In Singapore, packaging is a major source of trash, with data from Singapore’s National Environment Agency showing that out of the 1.76 million tonnes of waste disposed of by domestic sources in 2018, one third of it was packaging waste, and over half of it (55 per cent) was plastic.
The smart food package material, when scaled up, could serve as an alternative to cut down on the amount of plastic waste, as it is biodegradable. Its main ingredient, zein, is also produced from corn gluten meal, which is a waste by-product from using corn starch or oils in order to produce ethanol.
The food packaging material is produced by electrospinning the zein, the antimicrobial compounds with cellulose, a natural polymer starch that makes up plant cell walls, and acetic acid, which is commonly found in vinegar.
Prof Mary Chan added: “The sustainable and biodegradable active food packaging, which has inbuilt technology to keep bacteria and fungus at bay, is of great importance to the food industry. It could serve as an environmentally friendly alternative to petroleum-based polymers used in commercial food packaging, such as plastic, which have a significant negative environmental impact.”
Prof Demokritou added: “Due to the globalisation of food supply and attitude shift towards a healthier lifestyle and environmentally friendly food packaging, there is a need to develop biodegradable, non-toxic and smart/responsive materials to enhance food safety and quality. Development of scalable synthesis platforms for developing food packaging materials that are composed of nature derived, biodegradable biopolymers and nature inspired antimicrobials, coupled with stimuli triggered approaches will meet the emerging societal needs to reduce food waste and enhance food safety and quality.”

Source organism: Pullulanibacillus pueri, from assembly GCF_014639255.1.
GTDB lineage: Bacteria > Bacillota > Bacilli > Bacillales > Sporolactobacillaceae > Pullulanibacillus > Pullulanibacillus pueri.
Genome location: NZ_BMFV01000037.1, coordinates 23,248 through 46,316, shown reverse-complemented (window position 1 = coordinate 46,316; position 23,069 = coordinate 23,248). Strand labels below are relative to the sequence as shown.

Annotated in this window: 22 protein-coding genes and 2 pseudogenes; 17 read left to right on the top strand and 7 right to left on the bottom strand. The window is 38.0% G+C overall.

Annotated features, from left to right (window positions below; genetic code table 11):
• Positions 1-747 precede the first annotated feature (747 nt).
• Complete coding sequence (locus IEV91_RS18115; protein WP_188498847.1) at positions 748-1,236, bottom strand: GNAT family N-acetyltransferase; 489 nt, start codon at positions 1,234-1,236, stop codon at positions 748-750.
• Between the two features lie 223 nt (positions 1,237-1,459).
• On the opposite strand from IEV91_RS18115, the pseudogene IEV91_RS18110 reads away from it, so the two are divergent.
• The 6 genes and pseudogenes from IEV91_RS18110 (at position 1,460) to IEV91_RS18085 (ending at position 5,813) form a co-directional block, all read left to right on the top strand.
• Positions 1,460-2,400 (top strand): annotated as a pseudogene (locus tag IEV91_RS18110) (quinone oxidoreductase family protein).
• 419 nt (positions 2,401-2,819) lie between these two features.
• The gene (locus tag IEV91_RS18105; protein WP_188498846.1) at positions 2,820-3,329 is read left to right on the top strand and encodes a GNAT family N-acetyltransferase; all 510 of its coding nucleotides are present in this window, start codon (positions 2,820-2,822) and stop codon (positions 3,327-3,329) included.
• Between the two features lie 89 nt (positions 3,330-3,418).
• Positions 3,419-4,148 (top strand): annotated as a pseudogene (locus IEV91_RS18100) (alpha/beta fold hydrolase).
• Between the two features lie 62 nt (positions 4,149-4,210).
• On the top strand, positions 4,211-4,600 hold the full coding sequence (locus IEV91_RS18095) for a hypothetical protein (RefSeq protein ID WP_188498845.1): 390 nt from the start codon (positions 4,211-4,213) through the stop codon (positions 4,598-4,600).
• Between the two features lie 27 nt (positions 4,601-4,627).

The team of NTU and Harvard Chan School researchers hope to scale up their technology with an industrial partner, with the aim of commercialisation within the next few years.
They are also currently working on developing other technologies to develop biopolymer-based smart food package materials to enhance food safety and quality.
Here’s a link to and a citation for the paper, followed by the key (nanocellulose crystal mention) sentences in the abstract,
Active food packaging materials that are sustainable, biodegradable, and capable of precise delivery of antimicrobial active ingredients (AIs) are in high demand. Here, we report the development of novel enzyme- and relative humidity (RH)-responsive antimicrobial fibers with an average diameter of 225 ± 50 nm, which can be deposited as a functional layer for packaging materials. Cellulose nanocrystals (CNCs) [emphasis mine], zein (protein), and starch were electrospun to form multistimuli-responsive fibers that incorporated a cocktail of both free nature-derived antimicrobials such as thyme oil, citric acid, and nisin and cyclodextrin-inclusion complexes (CD-ICs) of thyme oil, sorbic acid, and nisin. …
I have been following the CNC story for some time. If you’re curious, just use ‘cellulose nanocrystal(s)’ as your search term. You can find out more about ComCrop here.